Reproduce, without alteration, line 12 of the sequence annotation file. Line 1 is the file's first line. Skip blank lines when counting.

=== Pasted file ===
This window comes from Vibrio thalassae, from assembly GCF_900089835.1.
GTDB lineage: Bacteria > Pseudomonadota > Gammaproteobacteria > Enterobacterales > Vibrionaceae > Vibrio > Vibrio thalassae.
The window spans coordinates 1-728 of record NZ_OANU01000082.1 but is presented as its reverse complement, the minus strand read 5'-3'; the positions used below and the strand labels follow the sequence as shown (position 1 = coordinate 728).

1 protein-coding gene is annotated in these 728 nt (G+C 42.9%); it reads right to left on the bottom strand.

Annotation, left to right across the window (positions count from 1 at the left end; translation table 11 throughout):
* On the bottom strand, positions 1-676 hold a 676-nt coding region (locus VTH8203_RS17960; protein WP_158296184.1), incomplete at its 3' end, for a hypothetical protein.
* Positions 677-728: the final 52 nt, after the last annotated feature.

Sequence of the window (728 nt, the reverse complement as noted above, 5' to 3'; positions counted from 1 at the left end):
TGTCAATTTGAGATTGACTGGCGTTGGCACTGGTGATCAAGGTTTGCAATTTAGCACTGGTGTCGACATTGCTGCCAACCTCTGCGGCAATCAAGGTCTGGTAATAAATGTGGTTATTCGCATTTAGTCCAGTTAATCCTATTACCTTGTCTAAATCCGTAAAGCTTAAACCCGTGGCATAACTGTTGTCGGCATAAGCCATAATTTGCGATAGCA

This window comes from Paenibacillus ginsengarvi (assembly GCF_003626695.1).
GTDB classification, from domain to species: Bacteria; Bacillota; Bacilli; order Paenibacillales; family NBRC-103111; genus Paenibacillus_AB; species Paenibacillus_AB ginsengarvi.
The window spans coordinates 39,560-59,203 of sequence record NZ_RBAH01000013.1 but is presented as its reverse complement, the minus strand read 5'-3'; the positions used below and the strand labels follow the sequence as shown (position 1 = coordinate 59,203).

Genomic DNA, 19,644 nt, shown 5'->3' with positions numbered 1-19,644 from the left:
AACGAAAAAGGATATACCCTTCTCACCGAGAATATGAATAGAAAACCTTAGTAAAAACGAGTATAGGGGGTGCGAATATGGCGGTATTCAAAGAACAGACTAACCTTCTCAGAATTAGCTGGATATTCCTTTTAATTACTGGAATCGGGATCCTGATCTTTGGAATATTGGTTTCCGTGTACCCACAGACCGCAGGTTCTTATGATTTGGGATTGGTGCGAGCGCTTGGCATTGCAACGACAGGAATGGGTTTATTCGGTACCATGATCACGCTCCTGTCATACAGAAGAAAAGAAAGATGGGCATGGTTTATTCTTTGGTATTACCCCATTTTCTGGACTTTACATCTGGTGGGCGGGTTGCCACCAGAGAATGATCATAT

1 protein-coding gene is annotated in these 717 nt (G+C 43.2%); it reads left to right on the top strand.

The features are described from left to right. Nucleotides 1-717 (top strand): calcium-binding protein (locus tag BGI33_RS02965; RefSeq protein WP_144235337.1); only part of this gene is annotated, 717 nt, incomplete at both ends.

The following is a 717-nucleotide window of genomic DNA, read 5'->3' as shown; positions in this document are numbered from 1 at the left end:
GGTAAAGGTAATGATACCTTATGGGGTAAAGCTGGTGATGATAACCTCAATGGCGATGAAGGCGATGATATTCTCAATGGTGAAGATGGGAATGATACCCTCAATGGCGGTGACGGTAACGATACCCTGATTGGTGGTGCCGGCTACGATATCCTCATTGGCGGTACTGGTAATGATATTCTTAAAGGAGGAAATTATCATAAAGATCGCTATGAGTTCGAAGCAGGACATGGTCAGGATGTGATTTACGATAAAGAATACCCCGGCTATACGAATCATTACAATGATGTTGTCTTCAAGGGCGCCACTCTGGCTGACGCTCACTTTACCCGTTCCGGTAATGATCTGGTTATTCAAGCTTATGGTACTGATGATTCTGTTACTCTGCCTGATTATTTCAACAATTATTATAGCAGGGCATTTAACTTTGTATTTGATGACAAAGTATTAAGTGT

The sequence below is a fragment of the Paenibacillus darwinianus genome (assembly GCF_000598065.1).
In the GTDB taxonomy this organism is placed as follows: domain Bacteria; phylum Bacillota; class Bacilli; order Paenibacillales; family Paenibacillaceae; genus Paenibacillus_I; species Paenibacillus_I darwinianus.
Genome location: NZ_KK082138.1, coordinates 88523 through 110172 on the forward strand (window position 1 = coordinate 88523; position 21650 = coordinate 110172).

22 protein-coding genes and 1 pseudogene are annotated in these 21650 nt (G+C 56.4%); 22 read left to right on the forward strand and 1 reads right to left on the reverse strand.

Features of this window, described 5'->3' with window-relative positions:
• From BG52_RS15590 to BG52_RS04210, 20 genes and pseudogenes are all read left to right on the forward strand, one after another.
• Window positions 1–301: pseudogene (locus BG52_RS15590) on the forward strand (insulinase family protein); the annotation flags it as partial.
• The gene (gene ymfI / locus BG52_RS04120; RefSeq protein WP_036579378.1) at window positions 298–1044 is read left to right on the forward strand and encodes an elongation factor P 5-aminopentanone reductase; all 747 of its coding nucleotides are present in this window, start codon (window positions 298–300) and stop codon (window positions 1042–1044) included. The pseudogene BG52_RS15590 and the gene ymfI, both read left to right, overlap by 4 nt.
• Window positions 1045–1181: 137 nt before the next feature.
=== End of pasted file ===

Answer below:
The window spans coordinates 39,560-59,203 of sequence record NZ_RBAH01000013.1 but is presented as its reverse complement, the minus strand read 5'-3'; the positions used below and the strand labels follow the sequence as shown (position 1 = coordinate 59,203).